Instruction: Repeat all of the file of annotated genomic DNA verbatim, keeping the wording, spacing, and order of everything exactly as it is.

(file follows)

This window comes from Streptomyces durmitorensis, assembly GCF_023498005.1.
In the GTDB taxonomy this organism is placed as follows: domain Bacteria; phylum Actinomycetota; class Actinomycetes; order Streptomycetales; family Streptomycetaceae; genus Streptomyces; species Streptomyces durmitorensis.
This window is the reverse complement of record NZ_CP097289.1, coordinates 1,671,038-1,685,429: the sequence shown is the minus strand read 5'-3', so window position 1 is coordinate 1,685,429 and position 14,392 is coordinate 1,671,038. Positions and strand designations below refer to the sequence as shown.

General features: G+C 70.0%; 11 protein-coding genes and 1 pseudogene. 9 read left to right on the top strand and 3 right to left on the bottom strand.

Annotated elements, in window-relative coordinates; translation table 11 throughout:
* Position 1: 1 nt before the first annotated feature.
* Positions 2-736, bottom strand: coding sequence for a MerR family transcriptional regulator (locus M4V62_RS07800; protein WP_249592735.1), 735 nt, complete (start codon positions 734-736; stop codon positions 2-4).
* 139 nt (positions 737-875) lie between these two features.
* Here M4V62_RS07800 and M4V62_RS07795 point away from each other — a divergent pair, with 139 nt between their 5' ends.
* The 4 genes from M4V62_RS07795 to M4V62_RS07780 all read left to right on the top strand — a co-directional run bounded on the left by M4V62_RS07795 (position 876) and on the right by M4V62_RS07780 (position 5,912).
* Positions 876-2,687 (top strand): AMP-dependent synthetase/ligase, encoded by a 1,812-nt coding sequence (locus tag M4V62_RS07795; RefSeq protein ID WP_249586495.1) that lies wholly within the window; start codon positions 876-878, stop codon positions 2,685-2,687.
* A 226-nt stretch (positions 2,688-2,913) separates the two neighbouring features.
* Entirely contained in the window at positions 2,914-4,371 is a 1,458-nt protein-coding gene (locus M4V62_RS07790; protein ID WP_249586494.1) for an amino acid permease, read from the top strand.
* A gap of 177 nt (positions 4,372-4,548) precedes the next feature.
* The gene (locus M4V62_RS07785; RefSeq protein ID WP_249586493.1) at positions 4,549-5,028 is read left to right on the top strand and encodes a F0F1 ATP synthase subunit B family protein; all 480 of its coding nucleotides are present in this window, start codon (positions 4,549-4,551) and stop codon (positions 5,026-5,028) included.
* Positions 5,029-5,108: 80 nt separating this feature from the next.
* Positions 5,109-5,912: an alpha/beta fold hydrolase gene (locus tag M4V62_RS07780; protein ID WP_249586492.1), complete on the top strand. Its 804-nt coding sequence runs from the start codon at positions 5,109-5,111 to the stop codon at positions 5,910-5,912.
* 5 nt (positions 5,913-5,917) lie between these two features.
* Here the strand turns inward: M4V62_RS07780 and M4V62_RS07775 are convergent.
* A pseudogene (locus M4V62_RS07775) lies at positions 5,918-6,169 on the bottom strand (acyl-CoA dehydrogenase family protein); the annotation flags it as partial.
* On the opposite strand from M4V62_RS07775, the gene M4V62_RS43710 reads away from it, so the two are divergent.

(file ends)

This window comes from Streptomyces durmitorensis, assembly GCF_023498005.1.
In the GTDB taxonomy this organism is placed as follows: domain Bacteria; phylum Actinomycetota; class Actinomycetes; order Streptomycetales; family Streptomycetaceae; genus Streptomyces; species Streptomyces durmitorensis.
This window is the reverse complement of record NZ_CP097289.1, coordinates 1,671,038-1,685,429: the sequence shown is the minus strand read 5'-3', so window position 1 is coordinate 1,685,429 and position 14,392 is coordinate 1,671,038. Positions and strand designations below refer to the sequence as shown.

General features: G+C 70.0%; 11 protein-coding genes and 1 pseudogene. 9 read left to right on the top strand and 3 right to left on the bottom strand.

Annotated elements, in window-relative coordinates; translation table 11 throughout:
* Position 1: 1 nt before the first annotated feature.
* Positions 2-736, bottom strand: coding sequence for a MerR family transcriptional regulator (locus M4V62_RS07800; protein WP_249592735.1), 735 nt, complete (start codon positions 734-736; stop codon positions 2-4).
* 139 nt (positions 737-875) lie between these two features.
* Here M4V62_RS07800 and M4V62_RS07795 point away from each other — a divergent pair, with 139 nt between their 5' ends.
* The 4 genes from M4V62_RS07795 to M4V62_RS07780 all read left to right on the top strand — a co-directional run bounded on the left by M4V62_RS07795 (position 876) and on the right by M4V62_RS07780 (position 5,912).
* Positions 876-2,687 (top strand): AMP-dependent synthetase/ligase, encoded by a 1,812-nt coding sequence (locus tag M4V62_RS07795; RefSeq protein ID WP_249586495.1) that lies wholly within the window; start codon positions 876-878, stop codon positions 2,685-2,687.
* A 226-nt stretch (positions 2,688-2,913) separates the two neighbouring features.
* Entirely contained in the window at positions 2,914-4,371 is a 1,458-nt protein-coding gene (locus M4V62_RS07790; protein ID WP_249586494.1) for an amino acid permease, read from the top strand.
* A gap of 177 nt (positions 4,372-4,548) precedes the next feature.
* The gene (locus M4V62_RS07785; RefSeq protein ID WP_249586493.1) at positions 4,549-5,028 is read left to right on the top strand and encodes a F0F1 ATP synthase subunit B family protein; all 480 of its coding nucleotides are present in this window, start codon (positions 4,549-4,551) and stop codon (positions 5,026-5,028) included.
* Positions 5,029-5,108: 80 nt separating this feature from the next.
* Positions 5,109-5,912: an alpha/beta fold hydrolase gene (locus tag M4V62_RS07780; protein ID WP_249586492.1), complete on the top strand. Its 804-nt coding sequence runs from the start codon at positions 5,109-5,111 to the stop codon at positions 5,910-5,912.
* 5 nt (positions 5,913-5,917) lie between these two features.
* Here the strand turns inward: M4V62_RS07780 and M4V62_RS07775 are convergent.
* A pseudogene (locus M4V62_RS07775) lies at positions 5,918-6,169 on the bottom strand (acyl-CoA dehydrogenase family protein); the annotation flags it as partial.
* On the opposite strand from M4V62_RS07775, the gene M4V62_RS43710 reads away from it, so the two are divergent.